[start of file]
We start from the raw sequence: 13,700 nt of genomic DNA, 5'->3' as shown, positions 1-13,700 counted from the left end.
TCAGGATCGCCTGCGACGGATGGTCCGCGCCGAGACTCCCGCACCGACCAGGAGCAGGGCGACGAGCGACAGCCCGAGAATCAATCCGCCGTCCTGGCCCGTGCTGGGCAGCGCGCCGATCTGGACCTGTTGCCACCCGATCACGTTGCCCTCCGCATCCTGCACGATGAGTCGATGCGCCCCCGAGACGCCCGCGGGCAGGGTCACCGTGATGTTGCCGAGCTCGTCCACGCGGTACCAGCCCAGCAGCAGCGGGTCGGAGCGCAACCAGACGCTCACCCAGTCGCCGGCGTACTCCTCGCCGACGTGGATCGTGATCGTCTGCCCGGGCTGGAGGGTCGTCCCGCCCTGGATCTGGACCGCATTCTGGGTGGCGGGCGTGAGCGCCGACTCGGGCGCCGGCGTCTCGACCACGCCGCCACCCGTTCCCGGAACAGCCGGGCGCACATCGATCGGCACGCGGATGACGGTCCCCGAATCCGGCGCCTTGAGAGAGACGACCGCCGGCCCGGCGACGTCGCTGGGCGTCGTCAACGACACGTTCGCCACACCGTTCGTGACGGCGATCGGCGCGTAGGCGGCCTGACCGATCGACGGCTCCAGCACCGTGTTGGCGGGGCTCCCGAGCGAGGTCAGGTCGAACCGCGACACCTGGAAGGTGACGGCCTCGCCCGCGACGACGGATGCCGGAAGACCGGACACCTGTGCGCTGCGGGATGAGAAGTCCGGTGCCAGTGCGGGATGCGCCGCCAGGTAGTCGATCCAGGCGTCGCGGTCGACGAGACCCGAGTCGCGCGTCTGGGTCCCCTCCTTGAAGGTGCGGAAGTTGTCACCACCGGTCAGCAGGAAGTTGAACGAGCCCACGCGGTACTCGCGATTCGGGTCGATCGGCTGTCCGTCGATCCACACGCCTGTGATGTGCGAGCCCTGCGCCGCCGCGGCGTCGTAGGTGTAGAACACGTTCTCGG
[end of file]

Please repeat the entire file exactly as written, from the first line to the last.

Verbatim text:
We start from the raw sequence: 13,700 nt of genomic DNA, 5'->3' as shown, positions 1-13,700 counted from the left end.
TCAGGATCGCCTGCGACGGATGGTCCGCGCCGAGACTCCCGCACCGACCAGGAGCAGGGCGACGAGCGACAGCCCGAGAATCAATCCGCCGTCCTGGCCCGTGCTGGGCAGCGCGCCGATCTGGACCTGTTGCCACCCGATCACGTTGCCCTCCGCATCCTGCACGATGAGTCGATGCGCCCCCGAGACGCCCGCGGGCAGGGTCACCGTGATGTTGCCGAGCTCGTCCACGCGGTACCAGCCCAGCAGCAGCGGGTCGGAGCGCAACCAGACGCTCACCCAGTCGCCGGCGTACTCCTCGCCGACGTGGATCGTGATCGTCTGCCCGGGCTGGAGGGTCGTCCCGCCCTGGATCTGGACCGCATTCTGGGTGGCGGGCGTGAGCGCCGACTCGGGCGCCGGCGTCTCGACCACGCCGCCACCCGTTCCCGGAACAGCCGGGCGCACATCGATCGGCACGCGGATGACGGTCCCCGAATCCGGCGCCTTGAGAGAGACGACCGCCGGCCCGGCGACGTCGCTGGGCGTCGTCAACGACACGTTCGCCACACCGTTCGTGACGGCGATCGGCGCGTAGGCGGCCTGACCGATCGACGGCTCCAGCACCGTGTTGGCGGGGCTCCCGAGCGAGGTCAGGTCGAACCGCGACACCTGGAAGGTGACGGCCTCGCCCGCGACGACGGATGCCGGAAGACCGGACACCTGTGCGCTGCGGGATGAGAAGTCCGGTGCCAGTGCGGGATGCGCCGCCAGGTAGTCGATCCAGGCGTCGCGGTCGACGAGACCCGAGTCGCGCGTCTGGGTCCCCTCCTTGAAGGTGCGGAAGTTGTCACCACCGGTCAGCAGGAAGTTGAACGAGCCCACGCGGTACTCGCGATTCGGGTCGATCGGCTGTCCGTCGATCCACACGCCTGTGATGTGCGAGCCCTGCGCCGCCGCGGCGTCGTAGGTGTAGAACACGTTCTCGG